Additional File 3 shows an excerpt from a report; the quality and information value of the report was judged high by CBPR partners. The results were put in colorful indexed binders and presented in person to participants, along with additional local, state and national resources to assist them (information sheets, agency contacts). The format was revised after phase I, and further revisions are ongoing to simplify the language used to a 6th-grade level; this level is recommended based on local socio-demographic data, including Census and anecdotal information. The level of overall positive response to the reporting was high (10/12 respondents). The main comments were that findings should be returned more promptly, within a 2-3 weeks of testing, and further efforts be made to reduce the time required to test. The reporting did become more efficient as the pilot progressed, and we judge that a three-week turnaround is feasible, limited by external laboratory turnaround. Regrettably we did not undertake follow-up interviews to test the adoption of mitigation options, but this will be done for expansion efforts.

Additional file 3. Example report page. Each household receives a tailored report about 4-5 pages long, covering all of the chosen indicators, and ToxicsWatch explains the results in person. In response to feedback during preparatory workshops with participants, we adopted a "less is more" approach to the design. Such clarity is especially well-suited to environmental justice communities. In hindsight, including web links for more information is a good idea.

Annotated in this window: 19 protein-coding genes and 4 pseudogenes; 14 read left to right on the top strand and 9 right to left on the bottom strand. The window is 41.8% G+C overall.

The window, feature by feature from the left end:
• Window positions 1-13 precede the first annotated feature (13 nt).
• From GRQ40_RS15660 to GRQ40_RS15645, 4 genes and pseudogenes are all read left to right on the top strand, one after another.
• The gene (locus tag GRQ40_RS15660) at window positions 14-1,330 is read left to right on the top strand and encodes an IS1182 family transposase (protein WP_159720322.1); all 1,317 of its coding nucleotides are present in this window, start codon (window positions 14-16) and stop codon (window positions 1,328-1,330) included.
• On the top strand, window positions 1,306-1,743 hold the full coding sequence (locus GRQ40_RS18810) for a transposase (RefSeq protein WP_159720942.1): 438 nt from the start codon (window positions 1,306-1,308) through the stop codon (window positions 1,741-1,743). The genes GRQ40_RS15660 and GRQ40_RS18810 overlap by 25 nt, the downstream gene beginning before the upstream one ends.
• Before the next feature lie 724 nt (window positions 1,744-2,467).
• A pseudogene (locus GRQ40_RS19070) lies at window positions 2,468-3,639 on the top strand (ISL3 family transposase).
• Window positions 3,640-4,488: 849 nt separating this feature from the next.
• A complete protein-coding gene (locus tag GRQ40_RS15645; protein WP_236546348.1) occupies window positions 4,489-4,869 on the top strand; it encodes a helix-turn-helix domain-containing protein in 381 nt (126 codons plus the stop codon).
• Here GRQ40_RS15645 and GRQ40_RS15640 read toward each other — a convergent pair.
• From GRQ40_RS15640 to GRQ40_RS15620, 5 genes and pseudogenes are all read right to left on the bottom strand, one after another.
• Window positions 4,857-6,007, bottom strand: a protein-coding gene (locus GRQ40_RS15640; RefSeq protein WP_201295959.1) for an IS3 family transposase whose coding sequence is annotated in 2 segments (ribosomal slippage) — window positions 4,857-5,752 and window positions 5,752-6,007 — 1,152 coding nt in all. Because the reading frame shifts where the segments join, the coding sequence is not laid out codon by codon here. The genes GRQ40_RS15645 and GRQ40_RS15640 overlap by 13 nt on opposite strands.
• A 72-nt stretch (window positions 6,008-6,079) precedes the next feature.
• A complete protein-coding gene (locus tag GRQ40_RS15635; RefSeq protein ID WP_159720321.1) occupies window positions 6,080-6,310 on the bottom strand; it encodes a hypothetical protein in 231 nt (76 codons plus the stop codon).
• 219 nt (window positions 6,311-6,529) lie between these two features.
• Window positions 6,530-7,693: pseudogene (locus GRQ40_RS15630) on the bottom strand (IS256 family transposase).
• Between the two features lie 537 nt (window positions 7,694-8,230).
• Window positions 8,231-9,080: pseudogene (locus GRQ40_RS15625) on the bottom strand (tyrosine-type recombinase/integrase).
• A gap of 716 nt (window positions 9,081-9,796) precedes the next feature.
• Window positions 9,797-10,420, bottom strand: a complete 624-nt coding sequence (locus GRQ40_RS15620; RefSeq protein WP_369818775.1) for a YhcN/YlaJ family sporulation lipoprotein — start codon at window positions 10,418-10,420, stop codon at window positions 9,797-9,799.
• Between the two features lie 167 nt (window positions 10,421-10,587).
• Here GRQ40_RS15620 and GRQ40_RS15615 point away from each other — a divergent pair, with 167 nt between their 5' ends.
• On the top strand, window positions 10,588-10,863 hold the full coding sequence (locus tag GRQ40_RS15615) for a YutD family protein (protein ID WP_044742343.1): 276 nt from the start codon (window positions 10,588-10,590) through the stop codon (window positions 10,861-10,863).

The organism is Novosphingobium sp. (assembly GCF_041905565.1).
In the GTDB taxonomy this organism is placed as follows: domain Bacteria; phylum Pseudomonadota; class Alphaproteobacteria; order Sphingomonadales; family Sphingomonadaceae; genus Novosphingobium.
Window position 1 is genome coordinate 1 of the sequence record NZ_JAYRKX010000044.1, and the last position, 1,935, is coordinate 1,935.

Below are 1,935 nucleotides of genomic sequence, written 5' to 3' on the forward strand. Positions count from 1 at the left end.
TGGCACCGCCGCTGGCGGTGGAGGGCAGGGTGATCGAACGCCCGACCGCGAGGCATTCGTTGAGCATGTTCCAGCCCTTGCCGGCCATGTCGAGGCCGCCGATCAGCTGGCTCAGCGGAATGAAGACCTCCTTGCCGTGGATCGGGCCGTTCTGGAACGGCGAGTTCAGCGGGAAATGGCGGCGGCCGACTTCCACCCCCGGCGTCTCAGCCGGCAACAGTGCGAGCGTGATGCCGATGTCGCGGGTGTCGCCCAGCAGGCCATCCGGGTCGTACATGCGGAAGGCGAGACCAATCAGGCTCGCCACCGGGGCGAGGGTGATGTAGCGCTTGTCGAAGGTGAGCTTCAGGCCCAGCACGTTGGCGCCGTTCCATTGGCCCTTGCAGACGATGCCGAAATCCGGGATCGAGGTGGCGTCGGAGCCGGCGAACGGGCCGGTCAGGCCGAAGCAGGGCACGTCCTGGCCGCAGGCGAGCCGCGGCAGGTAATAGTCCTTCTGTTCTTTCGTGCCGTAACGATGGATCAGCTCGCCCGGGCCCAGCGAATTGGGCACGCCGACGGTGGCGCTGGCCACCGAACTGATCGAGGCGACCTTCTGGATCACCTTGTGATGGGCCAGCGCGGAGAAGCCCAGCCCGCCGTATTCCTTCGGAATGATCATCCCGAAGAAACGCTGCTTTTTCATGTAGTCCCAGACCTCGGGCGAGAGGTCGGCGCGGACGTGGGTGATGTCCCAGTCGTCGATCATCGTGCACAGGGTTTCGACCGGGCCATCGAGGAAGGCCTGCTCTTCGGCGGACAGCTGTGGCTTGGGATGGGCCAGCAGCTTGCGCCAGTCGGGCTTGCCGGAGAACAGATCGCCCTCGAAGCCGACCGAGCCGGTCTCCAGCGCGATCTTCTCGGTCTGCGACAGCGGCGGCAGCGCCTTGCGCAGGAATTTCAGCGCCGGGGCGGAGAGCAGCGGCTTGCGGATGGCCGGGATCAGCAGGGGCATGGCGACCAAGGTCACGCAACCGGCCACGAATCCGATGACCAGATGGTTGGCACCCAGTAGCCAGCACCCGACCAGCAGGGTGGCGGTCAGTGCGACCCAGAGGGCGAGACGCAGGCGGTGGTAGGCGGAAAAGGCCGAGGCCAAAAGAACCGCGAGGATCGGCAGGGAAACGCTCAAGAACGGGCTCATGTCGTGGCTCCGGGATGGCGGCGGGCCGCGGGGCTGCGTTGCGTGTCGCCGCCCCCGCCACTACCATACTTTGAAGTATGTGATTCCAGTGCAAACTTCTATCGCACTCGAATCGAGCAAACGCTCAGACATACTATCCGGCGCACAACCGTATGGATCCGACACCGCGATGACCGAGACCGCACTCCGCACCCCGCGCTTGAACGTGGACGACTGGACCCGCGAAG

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Discussion

CBPR work is complicated and achieving an ideal participatory dynamic is at best illusive, arguably impossible. Partnerships take time to develop and nurture because they are based on trust and the demonstration of mutual benefits for residents, community-based organizations and academic researchers. Given the newness of our partnership and unforeseen conflicts that were hard to resolve, we achieved moderate-high success overall based on process and outcome criteria: methods, test results, reporting, and lessons learned.